USPS Audit Finds Issues, Few Irregularities in April Absentee Ballots

Elections

USPS Audit Finds Issues, Few Irregularities in April Absentee Ballots

The USPS audit sheds light onto what happened to missing tubs of absentee ballots during the April 7 election.

By Will Kenneally

July 10, 2020

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A stack of requested absentee ballots returned to the Village of Fox Point April 7, 2020. (Courtesy: Scott Botcher)

A stack of requested absentee ballots returned to the Village of Fox Point April 7, 2020. (Courtesy: Scott Botcher)


A U.S. Postal Service audit found few irregularities in how it handled absentee ballots during the April 7 election.

The audit was called for by members of the Wisconsin congressional delegation after multiple accounts of absentee ballots being lost or mishandled during the spring election.

The only aberration, according to the report, happened when a local mail carrier in the Village of Fox Point misread the addresses on outgoing ballots, causing the mail carrier to return the ballots to the village offices instead of delivering them to voters.

The problem might have been caught if the local post office had recorded the ballots in a political mail log they are required to maintain per USPS policy, but the ballots were not properly logged according to the audit.

Absentee ballot envelope
An example of an absentee ballot envelope sent from Fox Point provided in the audit. The USPS says the placement of the address field caused confusion among local mail carriers.

The USPS said many of the other issues rising from the April election occurred before ballots reached their hands. Three tubs containing 749 absentee ballots from Appleton were found undelivered in the USPS Milwaukee distribution center on election day. The audit said Appleton gave the ballots to a third-party mail distributor on April 6 and they failed to make it to the post office before April 7.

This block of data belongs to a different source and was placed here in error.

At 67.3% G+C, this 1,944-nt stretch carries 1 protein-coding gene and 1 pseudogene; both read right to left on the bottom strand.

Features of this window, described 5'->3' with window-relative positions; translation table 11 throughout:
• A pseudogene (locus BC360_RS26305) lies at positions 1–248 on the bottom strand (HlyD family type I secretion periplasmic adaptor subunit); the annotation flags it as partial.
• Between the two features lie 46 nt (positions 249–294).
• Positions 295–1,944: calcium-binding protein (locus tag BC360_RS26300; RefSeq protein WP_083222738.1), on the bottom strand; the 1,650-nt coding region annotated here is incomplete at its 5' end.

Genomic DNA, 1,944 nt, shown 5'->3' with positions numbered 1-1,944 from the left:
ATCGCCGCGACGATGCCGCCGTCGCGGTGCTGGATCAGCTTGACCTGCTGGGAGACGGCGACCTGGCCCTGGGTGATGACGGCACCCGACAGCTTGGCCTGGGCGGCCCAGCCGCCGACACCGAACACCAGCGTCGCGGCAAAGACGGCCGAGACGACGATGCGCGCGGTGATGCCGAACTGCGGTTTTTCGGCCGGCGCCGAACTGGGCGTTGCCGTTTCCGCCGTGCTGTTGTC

According to the audit as well, a computer glitch in the Milwaukee Election Office caused as many as 2,700 ballots requested on March 22 and 23 to not be sent out. The USPS added that because Milwaukee used a third-party mailer that mixed the ballots with other mail, it was hard to account for how many ballots actually made it to the post office.

The issues surrounding the ballots took place amid a chaotic spring election that was mired by both the COVID-19 pandemic and court decisions that affected the holding of the election as late as the day before. The mix of court orders allowed absentee ballots to be received after election day if they had an April 7 postmark, and also extended the time Wisconsinites could request absentee ballots to the Friday before the election.

The audit included recommendations to put in place to prevent similar chaos in the fall, including developing a clear plan for elections officials on when the absolute deadline is for sending out ballots in order to get them to the voters on time. The recommendations would also ensure USPS elections-related liaisons work with local officials to instill best practices for sending out ballots.

In the wake of the April election, the Wisconsin Elections Commission voted to include intelligent mail barcodes with absentee ballots sent out this fall, which will allow voters and elections officials to track any missing ballots. The USPS said in their audit they will use the information gleaned from Wisconsin to bolster national mail-in ballot processes for the fall election.


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